Air Enthusiast 1998-11
D.Bernad - Rumanian 'Beagles'
Superb view of an Il-28B in 1964. At this stage, the all-silver bomber’s three-digit red tactical number was painted only on the aircraft’s fin. Later, the number appeared on the nose as well, and the aircraft received an overall pale grey scheme.
Close-up view of the forward fuselage of ‘433’, with ground personnel in the foreground at Cocargeaua (Borcea) airfield, in the summer of 1964. The bomber’s crew members have already taken their places prior to a training sortie.
An official portrait of an Il-28 observer, fully equipped with World War Two era parachute, climbing the ladder to board his aircraft. On the nose undercarriage door the first four digits of the Il-28’s construction number are marked.
Major Bujor, a distinguished pilot within the Il-28-equipped bomber unit, takes a moment to pose prior to boarding his Il-28B. Note the pilot’s sun glasses, old-fashioned leather helmet and stylish leather jacket worn atop the uniform. The port cannon, a rapid-firing 23mm NR-23, can be clearly seen.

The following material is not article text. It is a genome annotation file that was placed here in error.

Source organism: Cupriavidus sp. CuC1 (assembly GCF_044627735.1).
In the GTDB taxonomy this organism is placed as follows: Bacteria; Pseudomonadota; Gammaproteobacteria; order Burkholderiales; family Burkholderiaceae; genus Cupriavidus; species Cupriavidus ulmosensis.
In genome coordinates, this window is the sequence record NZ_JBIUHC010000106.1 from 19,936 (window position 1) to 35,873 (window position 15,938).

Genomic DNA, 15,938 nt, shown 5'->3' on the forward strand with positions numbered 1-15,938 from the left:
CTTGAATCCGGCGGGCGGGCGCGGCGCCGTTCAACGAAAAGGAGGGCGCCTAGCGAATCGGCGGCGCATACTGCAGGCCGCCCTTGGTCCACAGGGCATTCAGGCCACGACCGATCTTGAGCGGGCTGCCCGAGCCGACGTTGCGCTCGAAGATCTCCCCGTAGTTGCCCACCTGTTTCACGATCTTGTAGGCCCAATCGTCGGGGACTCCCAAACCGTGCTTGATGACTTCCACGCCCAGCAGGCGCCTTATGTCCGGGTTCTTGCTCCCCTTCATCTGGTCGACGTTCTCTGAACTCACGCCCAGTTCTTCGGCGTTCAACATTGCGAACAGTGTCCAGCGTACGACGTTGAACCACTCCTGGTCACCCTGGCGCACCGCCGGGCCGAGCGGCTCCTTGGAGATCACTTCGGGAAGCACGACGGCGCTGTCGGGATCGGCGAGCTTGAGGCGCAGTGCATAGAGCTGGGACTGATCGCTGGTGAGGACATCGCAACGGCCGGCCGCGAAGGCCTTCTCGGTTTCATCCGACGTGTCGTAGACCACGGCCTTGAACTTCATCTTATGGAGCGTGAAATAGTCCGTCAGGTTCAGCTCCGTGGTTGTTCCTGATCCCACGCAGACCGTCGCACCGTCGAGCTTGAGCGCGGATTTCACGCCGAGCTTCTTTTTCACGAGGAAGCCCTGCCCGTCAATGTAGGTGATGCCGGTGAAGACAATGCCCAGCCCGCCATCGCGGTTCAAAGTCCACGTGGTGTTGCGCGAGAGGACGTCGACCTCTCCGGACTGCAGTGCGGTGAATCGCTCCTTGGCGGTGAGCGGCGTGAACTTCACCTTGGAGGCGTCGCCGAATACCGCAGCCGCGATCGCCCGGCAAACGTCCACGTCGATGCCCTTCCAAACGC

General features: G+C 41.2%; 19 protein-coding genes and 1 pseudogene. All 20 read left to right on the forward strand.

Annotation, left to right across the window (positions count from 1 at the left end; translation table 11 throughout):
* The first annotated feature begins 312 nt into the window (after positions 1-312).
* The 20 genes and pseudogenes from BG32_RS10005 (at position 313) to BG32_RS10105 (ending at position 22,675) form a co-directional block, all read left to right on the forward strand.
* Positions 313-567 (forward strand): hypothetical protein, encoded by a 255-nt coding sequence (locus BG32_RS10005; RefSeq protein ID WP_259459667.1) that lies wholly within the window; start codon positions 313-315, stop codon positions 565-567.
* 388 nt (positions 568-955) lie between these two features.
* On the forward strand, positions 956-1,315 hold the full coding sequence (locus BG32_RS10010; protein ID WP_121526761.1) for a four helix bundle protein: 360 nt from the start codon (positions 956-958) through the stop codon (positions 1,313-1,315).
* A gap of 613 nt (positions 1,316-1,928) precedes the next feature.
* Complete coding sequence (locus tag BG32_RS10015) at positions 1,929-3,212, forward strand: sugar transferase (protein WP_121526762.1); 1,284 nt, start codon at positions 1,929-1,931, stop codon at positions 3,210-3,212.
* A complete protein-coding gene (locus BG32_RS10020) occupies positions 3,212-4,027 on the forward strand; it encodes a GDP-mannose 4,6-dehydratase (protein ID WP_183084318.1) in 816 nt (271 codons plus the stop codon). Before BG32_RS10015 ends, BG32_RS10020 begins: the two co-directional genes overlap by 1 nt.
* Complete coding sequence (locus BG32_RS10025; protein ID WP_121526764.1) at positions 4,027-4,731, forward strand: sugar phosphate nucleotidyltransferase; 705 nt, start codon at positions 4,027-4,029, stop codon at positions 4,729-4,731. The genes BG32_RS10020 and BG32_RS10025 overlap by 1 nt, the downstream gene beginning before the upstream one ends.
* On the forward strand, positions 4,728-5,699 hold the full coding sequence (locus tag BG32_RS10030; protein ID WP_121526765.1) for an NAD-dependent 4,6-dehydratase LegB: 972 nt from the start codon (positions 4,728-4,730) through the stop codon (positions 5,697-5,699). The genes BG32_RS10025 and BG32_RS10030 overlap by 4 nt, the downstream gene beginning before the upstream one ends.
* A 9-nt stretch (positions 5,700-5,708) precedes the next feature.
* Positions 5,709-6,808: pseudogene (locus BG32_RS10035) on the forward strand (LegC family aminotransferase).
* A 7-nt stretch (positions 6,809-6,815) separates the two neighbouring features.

Another shot featuring Major Bujor near Il-28B ‘Red 015’. Note the pressurised compartment of the rear gunner, who manned a long-barrelled twin-cannon, also the NR-23 type.
Diagram showing how an Il-28 could be moved by rail
A regular morning assembly of the entire personnel of Regimental 282 Aviatie de Bombardament,probably at Bucharest-Otopeni air base in late 1955. On the fin of the aircraft in the rear, an UIl-28, the tactical number ‘002’ is just discernible.
One of the few Il-28 survivors has found its way into the exhibition park of Muzeul Aviatiei (Museum of Aviation), situated in the vicinity of Bucharest-Baneasa International Airport. Although it is in a rather poor condition, the exhibit is a precious item, being one of the very few such aircraft that actually avoided the axe.
‘405’ received post-1984 markings, but only on the fin. As the museum’s staff ran out of paint, or patience, the barely visible previous national markings, painted on the rear fuselage, were left untouched.
Close-up of the nose of ‘405’, an Il-28R, showing the deplorable condition of the exhibit.